EXIT THE GREEN BY WALKING SOUTH ON SOUTH STATE STREET (THE COURTHOUSE AND STATE HOUSE WILL BE ON YOUR LEFT).
419 South State Street
In 1723 Nicholas Loockerman purchased 600 acres of land known as “The Range.” Following his death in 1771, the property passed to his grandson Vincent Loockerman Jr. Evidence suggests that he built the Georgian-style mansion known today as Loockerman Hall soon after inheriting the property. A member of the early Revolutionary-era Committee of Inspection, and County Militia, Vincent Loockerman Jr. died on April 5, 1790. On August 24, 1891, 95 acres of the old plantation where slaves had once toiled were purchased for the purpose of establishing the “Delaware College for Colored Students.” Loockerman Hall became the center of the campus, serving variously as a dormitory, classroom, and administration building. This is the home of his father, Vincent Loockerman, built in 1742 and has remained in the family for over 250 years. An attached building to the north was once the Eagle Tavern.
TURN LEFT ON WATER STREET.
Christ Episcopal Church
southeast corner of South State Street and Water Street
This congregation can trace its roots back to 1703 and a petition from 22 Doverites for a mission. One missionary who answered the call was Charles Inglis before he went to Canada to become Bishop of Nova Scotia. In Dover’s original town plan the surveyors had blocked out two squares for religious activities - one was for the Church of England and the other for the Dissenters, as the Presbyterians were known. The core of this brick church was raised in 1734, the bell tower is a Victorian addition from 1876.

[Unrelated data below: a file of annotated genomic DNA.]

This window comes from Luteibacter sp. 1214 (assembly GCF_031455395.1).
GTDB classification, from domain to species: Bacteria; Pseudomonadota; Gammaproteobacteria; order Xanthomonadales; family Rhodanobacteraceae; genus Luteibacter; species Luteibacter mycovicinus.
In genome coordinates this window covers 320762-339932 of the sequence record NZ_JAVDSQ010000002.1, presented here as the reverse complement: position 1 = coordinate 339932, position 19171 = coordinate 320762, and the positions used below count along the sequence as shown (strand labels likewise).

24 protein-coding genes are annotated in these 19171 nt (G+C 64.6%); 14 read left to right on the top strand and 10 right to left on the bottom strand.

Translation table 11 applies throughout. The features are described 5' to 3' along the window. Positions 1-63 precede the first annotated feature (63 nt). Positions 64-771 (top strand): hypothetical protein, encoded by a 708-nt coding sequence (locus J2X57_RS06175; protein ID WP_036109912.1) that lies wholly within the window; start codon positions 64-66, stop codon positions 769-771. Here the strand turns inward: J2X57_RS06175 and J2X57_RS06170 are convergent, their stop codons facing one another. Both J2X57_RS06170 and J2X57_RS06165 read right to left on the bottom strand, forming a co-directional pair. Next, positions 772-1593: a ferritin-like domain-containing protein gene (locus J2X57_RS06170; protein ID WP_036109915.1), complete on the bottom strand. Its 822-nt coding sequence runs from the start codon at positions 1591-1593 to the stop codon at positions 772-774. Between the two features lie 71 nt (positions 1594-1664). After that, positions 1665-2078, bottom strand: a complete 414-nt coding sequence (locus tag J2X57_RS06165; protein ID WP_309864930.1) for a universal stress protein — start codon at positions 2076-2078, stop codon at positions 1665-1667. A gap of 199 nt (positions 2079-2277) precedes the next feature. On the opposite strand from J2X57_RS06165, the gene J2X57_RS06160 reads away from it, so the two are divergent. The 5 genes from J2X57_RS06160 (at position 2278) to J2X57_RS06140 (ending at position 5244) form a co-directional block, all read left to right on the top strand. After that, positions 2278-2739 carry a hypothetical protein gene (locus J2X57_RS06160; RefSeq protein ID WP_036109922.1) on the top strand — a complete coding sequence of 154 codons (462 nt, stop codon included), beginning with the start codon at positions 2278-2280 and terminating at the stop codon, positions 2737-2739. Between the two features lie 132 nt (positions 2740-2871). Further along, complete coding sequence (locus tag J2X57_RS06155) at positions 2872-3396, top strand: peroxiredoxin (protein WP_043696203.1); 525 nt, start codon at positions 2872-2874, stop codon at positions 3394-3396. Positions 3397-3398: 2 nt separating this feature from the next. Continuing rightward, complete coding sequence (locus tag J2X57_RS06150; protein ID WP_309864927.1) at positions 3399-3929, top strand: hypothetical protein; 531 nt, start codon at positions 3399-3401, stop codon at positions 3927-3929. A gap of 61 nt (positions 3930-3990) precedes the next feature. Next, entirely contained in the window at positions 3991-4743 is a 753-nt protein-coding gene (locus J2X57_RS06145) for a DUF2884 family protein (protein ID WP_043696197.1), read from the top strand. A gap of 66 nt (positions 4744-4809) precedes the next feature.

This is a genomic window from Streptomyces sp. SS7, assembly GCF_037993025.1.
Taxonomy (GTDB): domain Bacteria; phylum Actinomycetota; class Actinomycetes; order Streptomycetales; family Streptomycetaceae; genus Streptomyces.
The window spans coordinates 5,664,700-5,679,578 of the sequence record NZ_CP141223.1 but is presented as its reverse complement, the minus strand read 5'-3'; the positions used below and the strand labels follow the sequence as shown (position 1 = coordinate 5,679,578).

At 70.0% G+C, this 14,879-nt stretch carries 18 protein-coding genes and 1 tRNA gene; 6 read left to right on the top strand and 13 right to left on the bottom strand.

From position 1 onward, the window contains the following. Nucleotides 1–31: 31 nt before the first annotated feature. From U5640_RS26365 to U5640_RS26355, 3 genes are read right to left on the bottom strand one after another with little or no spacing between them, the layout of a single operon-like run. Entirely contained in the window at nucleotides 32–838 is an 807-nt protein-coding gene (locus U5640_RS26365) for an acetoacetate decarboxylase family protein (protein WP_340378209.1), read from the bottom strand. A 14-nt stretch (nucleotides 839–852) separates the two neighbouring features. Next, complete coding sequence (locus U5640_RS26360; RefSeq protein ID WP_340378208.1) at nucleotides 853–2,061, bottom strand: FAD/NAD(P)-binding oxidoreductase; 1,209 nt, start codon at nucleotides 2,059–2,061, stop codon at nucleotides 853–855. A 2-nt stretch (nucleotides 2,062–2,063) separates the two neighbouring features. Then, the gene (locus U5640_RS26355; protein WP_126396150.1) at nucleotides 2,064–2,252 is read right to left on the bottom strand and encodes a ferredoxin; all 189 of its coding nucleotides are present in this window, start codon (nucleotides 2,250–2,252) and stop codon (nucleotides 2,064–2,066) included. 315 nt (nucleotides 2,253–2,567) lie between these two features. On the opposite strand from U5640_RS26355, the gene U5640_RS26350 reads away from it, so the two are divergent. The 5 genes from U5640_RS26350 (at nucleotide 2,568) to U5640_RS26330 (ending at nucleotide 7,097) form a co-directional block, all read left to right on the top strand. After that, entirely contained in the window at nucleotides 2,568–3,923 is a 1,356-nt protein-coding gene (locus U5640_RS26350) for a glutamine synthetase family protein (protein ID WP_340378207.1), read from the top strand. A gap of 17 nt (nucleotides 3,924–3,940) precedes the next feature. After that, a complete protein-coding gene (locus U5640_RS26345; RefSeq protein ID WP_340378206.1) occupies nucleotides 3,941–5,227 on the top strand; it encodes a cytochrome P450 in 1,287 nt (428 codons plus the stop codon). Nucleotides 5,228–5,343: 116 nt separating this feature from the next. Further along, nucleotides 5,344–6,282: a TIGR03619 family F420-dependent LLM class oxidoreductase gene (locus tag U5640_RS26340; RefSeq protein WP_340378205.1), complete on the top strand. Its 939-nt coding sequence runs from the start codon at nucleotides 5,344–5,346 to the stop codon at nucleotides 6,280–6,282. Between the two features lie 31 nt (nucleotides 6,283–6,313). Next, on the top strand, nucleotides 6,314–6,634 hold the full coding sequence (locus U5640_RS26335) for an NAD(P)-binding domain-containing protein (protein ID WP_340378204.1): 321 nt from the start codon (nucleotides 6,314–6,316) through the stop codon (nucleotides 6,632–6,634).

TURN LEFT ON LEGISLATIVE AVENUE.
115 William Penn Street at the southeast corner of Legislative Avenue
This is another government building erected in the Colonial Revival style; it is occupied by the Executive Office of the Governor of Delaware. It carries the name of Edward Tatnall III, a noted 19th century botanist and author.
411 Legislative Avenue